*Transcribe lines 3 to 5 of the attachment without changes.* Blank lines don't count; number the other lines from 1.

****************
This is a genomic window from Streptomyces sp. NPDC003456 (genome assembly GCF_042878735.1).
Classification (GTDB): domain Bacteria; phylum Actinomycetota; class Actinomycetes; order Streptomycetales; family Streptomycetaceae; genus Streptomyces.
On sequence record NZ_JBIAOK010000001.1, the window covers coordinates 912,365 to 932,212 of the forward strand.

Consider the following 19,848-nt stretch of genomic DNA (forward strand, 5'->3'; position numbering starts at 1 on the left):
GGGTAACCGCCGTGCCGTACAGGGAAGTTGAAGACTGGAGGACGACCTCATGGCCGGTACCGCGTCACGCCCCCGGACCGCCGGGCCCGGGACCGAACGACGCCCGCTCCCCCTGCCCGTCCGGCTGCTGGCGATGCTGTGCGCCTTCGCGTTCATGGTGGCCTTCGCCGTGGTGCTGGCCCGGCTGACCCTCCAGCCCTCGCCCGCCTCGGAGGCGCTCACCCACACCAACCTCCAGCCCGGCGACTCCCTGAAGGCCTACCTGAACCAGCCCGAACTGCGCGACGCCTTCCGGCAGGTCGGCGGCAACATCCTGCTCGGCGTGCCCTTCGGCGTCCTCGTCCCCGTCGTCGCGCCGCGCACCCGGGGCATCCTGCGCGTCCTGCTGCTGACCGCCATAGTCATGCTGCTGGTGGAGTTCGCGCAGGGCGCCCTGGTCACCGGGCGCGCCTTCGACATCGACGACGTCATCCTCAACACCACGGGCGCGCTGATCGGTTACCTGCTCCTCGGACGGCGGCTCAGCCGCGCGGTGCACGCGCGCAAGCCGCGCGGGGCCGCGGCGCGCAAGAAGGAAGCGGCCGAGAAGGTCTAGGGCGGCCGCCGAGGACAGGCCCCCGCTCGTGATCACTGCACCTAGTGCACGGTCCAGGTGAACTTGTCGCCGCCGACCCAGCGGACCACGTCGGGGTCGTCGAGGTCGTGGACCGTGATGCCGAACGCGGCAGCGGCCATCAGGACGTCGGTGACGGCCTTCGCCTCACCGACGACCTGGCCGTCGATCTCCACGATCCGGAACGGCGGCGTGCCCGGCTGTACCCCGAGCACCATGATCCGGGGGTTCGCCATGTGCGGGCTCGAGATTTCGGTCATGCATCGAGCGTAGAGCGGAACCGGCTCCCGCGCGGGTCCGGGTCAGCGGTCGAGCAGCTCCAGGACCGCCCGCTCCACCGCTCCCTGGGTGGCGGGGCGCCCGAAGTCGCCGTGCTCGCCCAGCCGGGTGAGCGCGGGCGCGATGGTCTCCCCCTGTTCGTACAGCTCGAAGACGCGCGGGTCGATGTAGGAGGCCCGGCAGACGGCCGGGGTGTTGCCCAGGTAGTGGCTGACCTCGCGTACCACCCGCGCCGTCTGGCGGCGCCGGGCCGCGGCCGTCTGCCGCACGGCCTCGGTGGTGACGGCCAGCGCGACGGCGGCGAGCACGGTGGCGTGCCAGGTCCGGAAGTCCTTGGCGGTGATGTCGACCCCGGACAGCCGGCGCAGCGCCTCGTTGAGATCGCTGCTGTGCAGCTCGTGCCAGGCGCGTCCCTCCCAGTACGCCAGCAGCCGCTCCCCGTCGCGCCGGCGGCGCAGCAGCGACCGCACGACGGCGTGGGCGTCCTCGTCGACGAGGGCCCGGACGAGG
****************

On sequence record NZ_JBIAOK010000001.1, the window covers coordinates 912,365 to 932,212 of the forward strand.

Consider the following 19,848-nt stretch of genomic DNA (forward strand, 5'->3'; position numbering starts at 1 on the left):
GGGTAACCGCCGTGCCGTACAGGGAAGTTGAAGACTGGAGGACGACCTCATGGCCGGTACCGCGTCACGCCCCCGGACCGCCGGGCCCGGGACCGAACGACGCCCGCTCCCCCTGCCCGTCCGGCTGCTGGCGATGCTGTGCGCCTTCGCGTTCATGGTGGCCTTCGCCGTGGTGCTGGCCCGGCTGACCCTCCAGCCCTCGCCCGCCTCGGAGGCGCTCACCCACACCAACCTCCAGCCCGGCGACTCCCTGAAGGCCTACCTGAACCAGCCCGAACTGCGCGACGCCTTCCGGCAGGTCGGCGGCAACATCCTGCTCGGCGTGCCCTTCGGCGTCCTCGTCCCCGTCGTCGCGCCGCGCACCCGGGGCATCCTGCGCGTCCTGCTGCTGACCGCCATAGTCATGCTGCTGGTGGAGTTCGCGCAGGGCGCCCTGGTCACCGGGCGCGCCTTCGACATCGACGACGTCATCCTCAACACCACGGGCGCGCTGATCGGTTACCTGCTCCTCGGACGGCGGCTCAGCCGCGCGGTGCACGCGCGCAAGCCGCGCGGGGCCGCGGCGCGCAAGAAGGAAGCGGCCGAGAAGGTCTAGGGCGGCCGCCGAGGACAGGCCCCCGCTCGTGATCACTGCACCTAGTGCACGGTCCAGGTGAACTTGTCGCCGCCGACCCAGCGGACCACGTCGGGGTCGTCGAGGTCGTGGACCGTGATGCCGAACGCGGCAGCGGCCATCAGGACGTCGGTGACGGCCTTCGCCTCACCGACGACCTGGCCGTCGATCTCCACGATCCGGAACGGCGGCGTGCCCGGCTGTACCCCGAGCACCATGATCCGGGGGTTCGCCATGTGCGGGCTCGAGATTTCGGTCATGCATCGAGCGTAGAGCGGAACCGGCTCCCGCGCGGGTCCGGGTCAGCGGTCGAGCAGCTCCAGGACCGCCCGCTCCACCGCTCCCTGGGTGGCGGGGCGCCCGAAGTCGCCGTGCTCGCCCAGCCGGGTGAGCGCGGGCGCGATGGTCTCCCCCTGTTCGTACAGCTCGAAGACGCGCGGGTCGATGTAGGAGGCCCGGCAGACGGCCGGGGTGTTGCCCAGGTAGTGGCTGACCTCGCGTACCACCCGCGCCGTCTGGCGGCGCCGGGCCGCGGCCGTCTGCCGCACGGCCTCGGTGGTGACGGCCAGCGCGACGGCGGCGAGCACGGTGGCGTGCCAGGTCCGGAAGTCCTTGGCGGTGATGTCGACCCCGGACAGCCGGCGCAGCGCCTCGTTGAGATCGCTGCTGTGCAGCTCGTGCCAGGCGCGTCCCTCCCAGTACGCCAGCAGCCGCTCCCCGTCGCGCCGGCGGCGCAGCAGCGACCGCACGACGGCGTGGGCGTCCTCGTCGACGAGGGCCCGGACGAGG